Kaduna bombing: Military trying to cover up mass killing –Amnesty Int’l

At the mass burial of some of the victims of the error bombing

Amnesty International, has accused Nigeria military of trying to cover up mass killing of civilians in the bombing of Tudun Biri village, Kaduna State.

It also called on the Nigerian authorities to promptly, thoroughly, independently, impartially, transparently and effectively investigate the killing of more than 120 civilians in two military air strikes on Sunday in Tudun Biri village, Kaduna State, instead of engaging in attempts to cover up the crime.

Isa Sanusi, Director Amnesty International Nigeria in a statement on Wednesday, noted that at around 10p.m., on December 3, the Nigerian military launched an air strike on a religious gathering at Tudun Biri – a village near Kaduna northern Nigeria.

It added that a second air strike was launched around 30 minutes later, killing dozens, including those who rushed to the scene to rescue victims of the initial strike.

Amnesty Int’l said the Nigerian military has since put out two contradictory explanations.

An initial statement by the Nigerian army in Kaduna said the air strike was a mistake. This was followed by a statement from Nigeria’s Defence Headquarters claiming that suspected bandits had embedded with civilians.

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The victims were buried in two mass graves on December 4, 2023.

The Nigerian military’s recklessness is a result of the authorities’ consistent failure to hold them to account for a long list of such atrocities. These unlawful killings of civilians cannot be swept under the carpet.

The President Bola Tinubu administration must promptly set up an independent inquiry into Tudun Biri village air strike and, where these investigations indicate criminal responsibility, ensure that those suspected to be responsible are brought to justice in fair trials.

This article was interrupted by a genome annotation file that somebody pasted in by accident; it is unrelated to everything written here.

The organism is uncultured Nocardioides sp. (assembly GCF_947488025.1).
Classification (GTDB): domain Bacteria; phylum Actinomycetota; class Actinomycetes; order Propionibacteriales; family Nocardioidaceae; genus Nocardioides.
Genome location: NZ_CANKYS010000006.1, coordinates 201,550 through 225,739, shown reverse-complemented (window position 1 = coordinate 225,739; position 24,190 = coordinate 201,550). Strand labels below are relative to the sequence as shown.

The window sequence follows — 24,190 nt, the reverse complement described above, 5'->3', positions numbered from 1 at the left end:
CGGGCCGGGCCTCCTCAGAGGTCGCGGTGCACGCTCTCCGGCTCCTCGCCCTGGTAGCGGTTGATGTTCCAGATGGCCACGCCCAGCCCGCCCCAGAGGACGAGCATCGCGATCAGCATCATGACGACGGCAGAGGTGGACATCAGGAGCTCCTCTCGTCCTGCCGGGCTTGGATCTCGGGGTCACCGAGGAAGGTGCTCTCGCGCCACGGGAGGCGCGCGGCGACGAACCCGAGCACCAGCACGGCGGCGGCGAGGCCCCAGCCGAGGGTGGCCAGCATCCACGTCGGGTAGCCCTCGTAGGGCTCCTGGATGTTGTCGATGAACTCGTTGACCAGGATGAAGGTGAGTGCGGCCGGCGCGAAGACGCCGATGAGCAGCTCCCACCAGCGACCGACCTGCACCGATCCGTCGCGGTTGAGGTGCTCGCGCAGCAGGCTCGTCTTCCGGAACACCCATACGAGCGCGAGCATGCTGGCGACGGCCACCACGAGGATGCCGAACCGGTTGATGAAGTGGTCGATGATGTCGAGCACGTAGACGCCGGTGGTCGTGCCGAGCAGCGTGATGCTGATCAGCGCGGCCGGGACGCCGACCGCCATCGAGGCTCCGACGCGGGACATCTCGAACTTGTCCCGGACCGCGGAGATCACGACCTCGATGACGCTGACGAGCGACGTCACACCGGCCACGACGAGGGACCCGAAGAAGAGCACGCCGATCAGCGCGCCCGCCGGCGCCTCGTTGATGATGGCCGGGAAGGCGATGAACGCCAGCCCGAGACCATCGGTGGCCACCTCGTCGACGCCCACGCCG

Victims and their families must be provided with access to justice and effective remedies.”

Amnesty Int’l said it found that 77 people were buried in one of the two mass graves and over 17 people from nearby village who attended the religious ceremony were also buried, while dozens severely injured are currently receiving treatment at Kaduna’s main hospital.

The contradictory explanations offered by the Nigerian military so far show their complete disregard for civilian lives and suggest attempts by the authorities to cover-up these grave human rights violations.

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Air strikes with deadly consequences for civilians are becoming routine. This is completely unacceptable,” said Sanusi.

It said: “On December 18, 2022, an air strike by the Nigerian Air Force killed 64 people in Mutumji village in Zamfara state.

On January 24, 2023, a military air strike killed more than 40 herders in Doma region of Nasarawa state.

And, in January 2023, dozens of vigilantes were killed by a military air strike in Galadima Kogo in Niger state, central Nigeria.

The Nigerian military has consistently failed to thoroughly, independently, impartially, transparently and effectively investigate these incidents.

The Nigerian authorities’ persistent failure to hold the military to account is encouraging impunity and increasingly endangering the lives of the civilians the military is supposed to be protecting.

The result is that the military is routinely carrying out air strikes that end up killing civilians,” said Sanusi

The body noted that was the deadliest air strike since the 2017 air strike on Rann village which killed 115 civilians.

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